Treelet to 5 m tall, rarely trees to 15 m tall and 20 cm DBH. Fertile (terminal) twigs with internodes to 0.5 cm in diameter, subterete, more or less fractiflex, slightly angulate, slightly pruinose, blackish toward apex and greyish-glaucous toward base, conspicuously lenticellate, the lenticels generally < 1 mm diam. and clear brown when mature. Leaves distichous, with petioles slender, (1.2–) 1.3–4.3 cm long, subentire (more or less sinuate), flattened toward margins, conspicuously involute, the base slightly widened and undulate, adaxially glabrous, abaxially sparsely pubescent; leaf blades coriaceous, 5.1–16.8 × (1.5–) 2.5–6.3 cm, ovate-elliptic, rarely oblong, the base rounded, truncate or subcordate, sometimes obtuse, margin serrulate-crenulate, flat, the apex slightly acuminate, adaxially glabrous, more or less shiny, seldom glaucous, brown-olivaceous to brown-purpureous, abaxially yellowish-brown to ochraceous, with fine and appressed pubescence relatively inconspicuous and dense, more or less sericeous, of fragile aspect under magnification, hyaline; main vein adaxially slightly impressed, very prominent abaxially, the secondary venation prominent on both sides, the tertiary veins prominule all along abaxially and only in the distal half adaxially. Inflorescences axillary, 1–4-flowered, glomerular, supported by a reduced axis (scarcely defined, c. 1 mm long), bracts disposed toward base of the inflorescence, chaffy, with margins serrulate-crenulate and with conspicuous colleters, oblong, to 3.3 mm long, the pubescence similar to that of the leaf blade; peduncles to 0.8 cm in fructification, with pubescence similar to that of the abaxial side of the leaf blade, but somewhat sparser; bracteoles ovate-orbicular or orbicular, 3.3–3.8 × 3.3–3.5 mm. Sepals more or less orbicular, persistent, externally more or less pubescent, 3.5–4 × 3.2–4 mm (reaching 5 mm long in fructification), the margins ciliolate, otherwise pubescent toward base and center, sometimes the pubescence extending beyond, along the central nerve, to the apex; sepal apex obtuse with the margins thinner, ciliate, sometimes bifid in fructification. Corolla whitish, 4.8–5.5 × 5 mm, connate at the very base, slightly exceeding the sepals during anthesis; petals glabrous, conspicuously imbricate, the pistil scarcely exceeding to just reaching their length, glabrous. Staminodes subequal, c. 20, free, linear, dorsi-ventrally flattened, c. 3 mm long, apically acute or rounded; ovary narrowly pyriform, c. 5.5 × 2.5 mm, 4-locular, with c. 100–140 ovules; stigmatic lobes erect, c. 0,5 mm long. Fruit subspherical, conspicuously rostrate, c. 0.6 cm in diameter and 0.85 cm long, glabrous, subtended by the sepals and the bracteoles, only slightly concrescent. Only female flowers examined; seeds not seen.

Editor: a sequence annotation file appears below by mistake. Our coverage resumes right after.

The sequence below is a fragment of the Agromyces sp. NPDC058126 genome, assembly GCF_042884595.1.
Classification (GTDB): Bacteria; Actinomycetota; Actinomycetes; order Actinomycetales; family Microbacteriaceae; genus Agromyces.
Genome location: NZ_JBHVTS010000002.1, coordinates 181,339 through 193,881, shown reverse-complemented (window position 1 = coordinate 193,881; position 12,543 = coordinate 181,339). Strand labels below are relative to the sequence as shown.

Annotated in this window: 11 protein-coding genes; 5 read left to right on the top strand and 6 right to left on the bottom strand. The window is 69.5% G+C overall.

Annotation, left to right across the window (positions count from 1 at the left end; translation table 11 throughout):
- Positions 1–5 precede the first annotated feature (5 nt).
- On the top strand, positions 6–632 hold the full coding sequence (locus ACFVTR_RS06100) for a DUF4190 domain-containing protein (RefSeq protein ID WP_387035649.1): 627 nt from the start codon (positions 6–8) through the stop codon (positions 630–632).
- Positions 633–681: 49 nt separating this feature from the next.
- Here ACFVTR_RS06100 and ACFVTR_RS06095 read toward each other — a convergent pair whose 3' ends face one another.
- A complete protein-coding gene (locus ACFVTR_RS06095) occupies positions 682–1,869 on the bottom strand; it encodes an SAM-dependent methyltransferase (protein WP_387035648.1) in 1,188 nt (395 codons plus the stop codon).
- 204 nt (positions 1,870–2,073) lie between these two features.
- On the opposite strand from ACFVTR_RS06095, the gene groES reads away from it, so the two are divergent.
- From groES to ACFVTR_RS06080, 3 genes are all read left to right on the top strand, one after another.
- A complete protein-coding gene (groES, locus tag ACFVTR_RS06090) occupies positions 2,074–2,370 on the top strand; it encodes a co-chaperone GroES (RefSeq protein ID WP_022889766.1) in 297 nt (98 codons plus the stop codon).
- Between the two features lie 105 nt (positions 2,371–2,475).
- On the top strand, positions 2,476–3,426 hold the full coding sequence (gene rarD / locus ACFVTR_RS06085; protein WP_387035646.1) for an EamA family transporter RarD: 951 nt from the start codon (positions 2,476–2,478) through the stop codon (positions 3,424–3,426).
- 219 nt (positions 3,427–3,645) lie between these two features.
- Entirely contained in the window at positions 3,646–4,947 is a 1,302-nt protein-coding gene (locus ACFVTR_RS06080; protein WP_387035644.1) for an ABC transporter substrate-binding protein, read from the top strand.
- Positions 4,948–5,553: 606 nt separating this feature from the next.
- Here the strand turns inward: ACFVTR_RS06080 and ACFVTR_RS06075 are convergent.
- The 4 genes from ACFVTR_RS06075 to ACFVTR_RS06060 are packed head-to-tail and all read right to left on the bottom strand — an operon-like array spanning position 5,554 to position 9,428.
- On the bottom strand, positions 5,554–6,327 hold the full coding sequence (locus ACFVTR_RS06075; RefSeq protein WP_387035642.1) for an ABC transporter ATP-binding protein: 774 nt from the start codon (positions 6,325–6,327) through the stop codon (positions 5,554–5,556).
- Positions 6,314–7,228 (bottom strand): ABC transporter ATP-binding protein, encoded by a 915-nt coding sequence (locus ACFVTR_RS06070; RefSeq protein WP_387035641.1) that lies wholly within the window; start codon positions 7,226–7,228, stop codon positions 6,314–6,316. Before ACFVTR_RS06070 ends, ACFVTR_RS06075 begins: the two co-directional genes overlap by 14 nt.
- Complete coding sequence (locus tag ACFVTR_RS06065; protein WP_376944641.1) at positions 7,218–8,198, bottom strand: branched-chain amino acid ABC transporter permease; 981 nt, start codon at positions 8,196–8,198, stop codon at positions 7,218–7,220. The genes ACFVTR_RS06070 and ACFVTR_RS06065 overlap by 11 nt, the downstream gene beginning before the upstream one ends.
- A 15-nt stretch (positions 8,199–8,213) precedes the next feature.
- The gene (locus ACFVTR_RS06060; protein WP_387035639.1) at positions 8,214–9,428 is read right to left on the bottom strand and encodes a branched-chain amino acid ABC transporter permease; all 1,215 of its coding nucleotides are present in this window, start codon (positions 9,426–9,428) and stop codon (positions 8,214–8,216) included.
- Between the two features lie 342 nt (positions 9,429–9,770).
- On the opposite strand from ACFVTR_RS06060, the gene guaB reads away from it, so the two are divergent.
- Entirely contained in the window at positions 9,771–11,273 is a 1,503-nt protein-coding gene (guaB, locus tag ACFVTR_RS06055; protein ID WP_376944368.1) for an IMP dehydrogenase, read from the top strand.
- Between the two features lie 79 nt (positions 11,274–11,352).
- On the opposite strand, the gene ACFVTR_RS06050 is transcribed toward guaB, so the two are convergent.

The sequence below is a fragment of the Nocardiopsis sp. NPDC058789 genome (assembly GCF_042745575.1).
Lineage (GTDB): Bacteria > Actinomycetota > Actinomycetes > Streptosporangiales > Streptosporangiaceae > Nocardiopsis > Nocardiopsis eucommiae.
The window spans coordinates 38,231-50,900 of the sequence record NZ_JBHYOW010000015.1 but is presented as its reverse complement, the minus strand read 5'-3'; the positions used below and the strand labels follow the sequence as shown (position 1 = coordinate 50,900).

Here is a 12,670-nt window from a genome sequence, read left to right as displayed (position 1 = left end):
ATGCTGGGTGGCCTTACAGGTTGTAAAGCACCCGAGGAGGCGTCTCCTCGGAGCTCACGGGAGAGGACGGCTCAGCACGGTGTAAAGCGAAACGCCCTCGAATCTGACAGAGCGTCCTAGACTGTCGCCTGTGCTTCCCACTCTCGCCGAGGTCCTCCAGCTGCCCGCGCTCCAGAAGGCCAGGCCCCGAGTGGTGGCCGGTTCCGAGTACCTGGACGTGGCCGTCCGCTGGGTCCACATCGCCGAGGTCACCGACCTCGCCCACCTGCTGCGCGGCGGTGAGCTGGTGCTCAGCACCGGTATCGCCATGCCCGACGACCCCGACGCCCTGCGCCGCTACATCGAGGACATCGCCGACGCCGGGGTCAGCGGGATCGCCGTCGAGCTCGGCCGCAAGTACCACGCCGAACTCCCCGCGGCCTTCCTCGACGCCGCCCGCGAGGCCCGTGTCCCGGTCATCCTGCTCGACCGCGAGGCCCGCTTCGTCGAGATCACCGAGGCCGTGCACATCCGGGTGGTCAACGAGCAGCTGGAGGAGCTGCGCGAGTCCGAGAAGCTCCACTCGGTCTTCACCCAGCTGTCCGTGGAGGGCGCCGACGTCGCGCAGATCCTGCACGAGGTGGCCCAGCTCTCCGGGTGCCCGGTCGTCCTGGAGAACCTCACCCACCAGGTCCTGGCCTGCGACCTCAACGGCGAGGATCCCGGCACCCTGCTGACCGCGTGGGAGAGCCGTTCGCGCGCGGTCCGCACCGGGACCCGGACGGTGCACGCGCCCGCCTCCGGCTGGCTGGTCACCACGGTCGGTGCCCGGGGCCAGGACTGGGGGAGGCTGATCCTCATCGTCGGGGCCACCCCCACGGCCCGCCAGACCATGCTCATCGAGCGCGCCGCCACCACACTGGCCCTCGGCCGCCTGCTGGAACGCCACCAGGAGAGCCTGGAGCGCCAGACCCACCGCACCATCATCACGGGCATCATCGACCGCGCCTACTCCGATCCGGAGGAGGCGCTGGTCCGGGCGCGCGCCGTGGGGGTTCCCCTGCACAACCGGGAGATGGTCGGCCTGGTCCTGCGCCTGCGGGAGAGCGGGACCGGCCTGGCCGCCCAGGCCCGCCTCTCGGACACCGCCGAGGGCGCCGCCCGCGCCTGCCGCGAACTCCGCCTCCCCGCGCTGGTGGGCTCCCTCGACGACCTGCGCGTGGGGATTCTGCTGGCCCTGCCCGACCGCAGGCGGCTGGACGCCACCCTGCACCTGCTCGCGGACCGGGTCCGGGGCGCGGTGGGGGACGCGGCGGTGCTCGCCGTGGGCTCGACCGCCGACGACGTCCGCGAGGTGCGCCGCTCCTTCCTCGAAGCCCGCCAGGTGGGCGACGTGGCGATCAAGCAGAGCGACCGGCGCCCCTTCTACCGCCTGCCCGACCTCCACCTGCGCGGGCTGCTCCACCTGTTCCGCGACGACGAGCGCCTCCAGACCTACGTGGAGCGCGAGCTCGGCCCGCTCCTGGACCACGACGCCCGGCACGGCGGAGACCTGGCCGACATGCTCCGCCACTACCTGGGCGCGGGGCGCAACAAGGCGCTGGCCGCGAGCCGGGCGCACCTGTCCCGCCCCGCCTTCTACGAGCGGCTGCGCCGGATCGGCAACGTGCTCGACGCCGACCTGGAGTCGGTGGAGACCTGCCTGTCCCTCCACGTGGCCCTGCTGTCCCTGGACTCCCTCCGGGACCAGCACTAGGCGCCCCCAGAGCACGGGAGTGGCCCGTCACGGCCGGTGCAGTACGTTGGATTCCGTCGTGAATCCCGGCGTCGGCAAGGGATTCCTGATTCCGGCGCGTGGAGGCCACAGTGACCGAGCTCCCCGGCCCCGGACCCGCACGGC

Etymology.—The epithet polita means polished (Stearn 2013), but also accomplished, refined, cultivated and polite (Numen-The Latin Lexicon 2017). It is retained for the sake of nomenclatural stability and because of its mnemotechnic value. At least among Venezuelan species, this is one of the most polished in aspect, with leaves inconspicuously nerved and (to the naked eye) with an indistinguishable pubescence, which gives the plant a very elegant appearance. This name is included in many databases and several herbaria, including the last catalogue of the vascular flora of Venezuela (Berry & Weitzman 2008).